Repaving or widening roads requires less planning and can be done quickly, which is why such projects account for 70 percent of the $17 billion in transportation stimulus money approved so far. Bridge projects represent 12 percent.

The spending decisions by states are OK with the Obama administration.

Ed Deseve, the president’s chief executive of the stimulus, said the administration understands the desire to tackle “longer-term, gleam-in-the-eye projects” but told states “please, give us your shovel-ready projects.”

The idea, he said, was to provide an immediate jolt to the nation’s economy.

“We’re delighted states are able to move quickly,” Deseve said.

A few states, such as Virginia and South Carolina, are targeting their troubled bridges. In all, 1,286 deficient or obsolete bridges are expected to share $2.2 billion in stimulus money for repairs, the AP analysis shows.

But that’s less than 1 percent of the more than 150,000 bridges nationwide that engineers have labeled deficient or obsolete. Of those, more than 39,000 are considered the worst, rated poor in at least one structural component and eligible to be replaced with federal money.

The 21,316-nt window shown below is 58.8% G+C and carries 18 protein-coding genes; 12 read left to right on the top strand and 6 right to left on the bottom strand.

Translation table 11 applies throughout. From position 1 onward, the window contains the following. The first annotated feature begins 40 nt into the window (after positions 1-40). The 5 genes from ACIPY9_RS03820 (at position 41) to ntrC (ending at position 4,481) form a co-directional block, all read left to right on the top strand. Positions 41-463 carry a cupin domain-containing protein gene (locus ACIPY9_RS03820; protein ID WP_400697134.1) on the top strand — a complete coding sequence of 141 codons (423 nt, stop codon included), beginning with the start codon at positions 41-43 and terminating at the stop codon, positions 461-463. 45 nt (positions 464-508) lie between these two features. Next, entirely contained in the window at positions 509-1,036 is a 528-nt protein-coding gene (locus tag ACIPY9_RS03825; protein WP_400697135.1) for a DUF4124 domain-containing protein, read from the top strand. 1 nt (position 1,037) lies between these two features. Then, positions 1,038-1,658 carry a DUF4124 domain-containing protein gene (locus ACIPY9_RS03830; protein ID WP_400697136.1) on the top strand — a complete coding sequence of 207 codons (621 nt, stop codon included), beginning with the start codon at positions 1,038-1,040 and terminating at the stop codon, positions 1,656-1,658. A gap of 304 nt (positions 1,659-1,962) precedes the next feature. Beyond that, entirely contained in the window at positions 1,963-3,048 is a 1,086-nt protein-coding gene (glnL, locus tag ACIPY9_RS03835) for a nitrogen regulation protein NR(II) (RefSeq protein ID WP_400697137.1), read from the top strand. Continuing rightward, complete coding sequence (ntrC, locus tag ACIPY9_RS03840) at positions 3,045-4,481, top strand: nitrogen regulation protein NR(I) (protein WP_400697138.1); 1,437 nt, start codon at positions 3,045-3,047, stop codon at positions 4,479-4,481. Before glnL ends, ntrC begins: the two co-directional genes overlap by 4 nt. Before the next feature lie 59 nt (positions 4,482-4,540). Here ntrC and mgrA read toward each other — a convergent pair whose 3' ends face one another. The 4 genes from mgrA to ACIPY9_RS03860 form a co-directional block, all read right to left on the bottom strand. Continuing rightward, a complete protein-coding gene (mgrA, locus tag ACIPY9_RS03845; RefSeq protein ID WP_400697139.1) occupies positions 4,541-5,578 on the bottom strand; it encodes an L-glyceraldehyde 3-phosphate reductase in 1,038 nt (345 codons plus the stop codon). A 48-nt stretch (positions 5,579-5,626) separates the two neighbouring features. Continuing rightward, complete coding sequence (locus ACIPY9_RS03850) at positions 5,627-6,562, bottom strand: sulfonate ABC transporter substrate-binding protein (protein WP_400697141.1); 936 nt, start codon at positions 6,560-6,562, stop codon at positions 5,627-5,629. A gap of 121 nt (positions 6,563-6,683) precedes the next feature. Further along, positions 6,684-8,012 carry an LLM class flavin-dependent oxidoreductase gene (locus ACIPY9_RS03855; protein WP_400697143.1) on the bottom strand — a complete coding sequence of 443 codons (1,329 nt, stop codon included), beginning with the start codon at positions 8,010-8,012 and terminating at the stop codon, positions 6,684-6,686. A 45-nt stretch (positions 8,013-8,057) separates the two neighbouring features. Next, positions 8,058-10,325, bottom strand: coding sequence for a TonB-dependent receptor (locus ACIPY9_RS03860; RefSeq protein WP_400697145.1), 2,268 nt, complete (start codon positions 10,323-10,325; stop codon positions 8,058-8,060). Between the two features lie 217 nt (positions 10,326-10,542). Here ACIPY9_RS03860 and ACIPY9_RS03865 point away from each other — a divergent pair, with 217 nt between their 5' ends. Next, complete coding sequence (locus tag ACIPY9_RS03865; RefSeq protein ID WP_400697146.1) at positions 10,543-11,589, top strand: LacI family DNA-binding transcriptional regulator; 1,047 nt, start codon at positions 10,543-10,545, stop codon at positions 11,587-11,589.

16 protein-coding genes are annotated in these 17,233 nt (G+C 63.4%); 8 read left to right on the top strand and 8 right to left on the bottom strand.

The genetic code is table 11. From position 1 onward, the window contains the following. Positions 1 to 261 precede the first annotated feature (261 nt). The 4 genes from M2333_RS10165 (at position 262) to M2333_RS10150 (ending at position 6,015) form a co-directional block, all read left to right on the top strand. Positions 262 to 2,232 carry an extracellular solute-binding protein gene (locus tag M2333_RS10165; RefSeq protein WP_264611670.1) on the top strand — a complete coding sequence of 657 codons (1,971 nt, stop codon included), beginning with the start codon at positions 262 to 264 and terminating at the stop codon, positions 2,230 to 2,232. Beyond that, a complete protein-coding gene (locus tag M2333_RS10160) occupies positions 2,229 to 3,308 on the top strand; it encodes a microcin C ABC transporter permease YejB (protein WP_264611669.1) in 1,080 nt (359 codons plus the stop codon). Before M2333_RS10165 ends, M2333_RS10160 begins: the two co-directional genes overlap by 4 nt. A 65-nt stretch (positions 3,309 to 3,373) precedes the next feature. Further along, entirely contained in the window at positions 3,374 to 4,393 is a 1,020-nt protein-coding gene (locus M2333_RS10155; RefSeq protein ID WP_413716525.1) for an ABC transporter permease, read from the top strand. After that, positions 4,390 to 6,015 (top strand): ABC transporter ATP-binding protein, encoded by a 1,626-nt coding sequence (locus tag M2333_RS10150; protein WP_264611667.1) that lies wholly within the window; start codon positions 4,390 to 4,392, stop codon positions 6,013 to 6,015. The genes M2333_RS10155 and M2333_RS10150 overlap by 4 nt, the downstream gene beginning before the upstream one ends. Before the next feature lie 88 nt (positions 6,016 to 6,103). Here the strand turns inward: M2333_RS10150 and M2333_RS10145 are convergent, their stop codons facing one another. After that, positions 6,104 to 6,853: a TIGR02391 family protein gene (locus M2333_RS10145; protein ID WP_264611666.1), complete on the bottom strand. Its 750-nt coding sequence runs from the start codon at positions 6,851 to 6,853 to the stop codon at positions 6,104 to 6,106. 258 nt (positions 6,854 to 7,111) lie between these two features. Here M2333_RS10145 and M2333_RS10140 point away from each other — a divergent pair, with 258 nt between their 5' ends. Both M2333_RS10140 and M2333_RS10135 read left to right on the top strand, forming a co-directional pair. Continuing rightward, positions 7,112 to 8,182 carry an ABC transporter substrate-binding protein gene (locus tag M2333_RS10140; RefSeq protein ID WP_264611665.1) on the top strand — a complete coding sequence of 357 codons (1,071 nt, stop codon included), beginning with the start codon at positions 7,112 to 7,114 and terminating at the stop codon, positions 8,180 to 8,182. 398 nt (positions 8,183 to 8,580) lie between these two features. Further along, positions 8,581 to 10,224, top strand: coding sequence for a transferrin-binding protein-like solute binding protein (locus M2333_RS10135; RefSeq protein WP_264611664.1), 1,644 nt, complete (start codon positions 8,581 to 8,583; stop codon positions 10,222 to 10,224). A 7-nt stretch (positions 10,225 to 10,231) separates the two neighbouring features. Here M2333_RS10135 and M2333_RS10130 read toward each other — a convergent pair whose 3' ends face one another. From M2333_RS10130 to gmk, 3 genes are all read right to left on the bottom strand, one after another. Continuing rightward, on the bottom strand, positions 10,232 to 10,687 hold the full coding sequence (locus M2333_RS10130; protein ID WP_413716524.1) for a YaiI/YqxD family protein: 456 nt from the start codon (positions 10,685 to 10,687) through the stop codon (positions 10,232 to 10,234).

Transportation officials said the stimulus program’s mandates — shovel-ready projects that can be finished in three years and create jobs quickly — made it nearly impossible to focus on bad bridges that weren’t already scheduled for repairs.

“The feds had their own priorities, and their big priority was jobs and the economy,” said John Zicconi, spokesman for the Vermont Agency of Transportation. “As a result, we had to move things quickly. I don’t fault that.”

That’s not exactly how it was billed. Obama used the construction of the Golden Gate Bridge during the Great Depression as an example of how transportation money in the new stimulus law could “remake the face of the nation.”

“It’s what we’re doing once more, by building a 21st century infrastructure that will make America’s economy stronger and America’s people safer,” Obama said in March.

While the stimulus will pay for a few such projects, like the massive new Cleveland Innerbelt Bridge, for the most part the money will not build a 21st century transportation system. It will repave the 20th century system.

After the stimulus bill was passed in February, Massachusetts Gov. Deval Patrick was asked on National Public Radio to list projects the stimulus would pay for.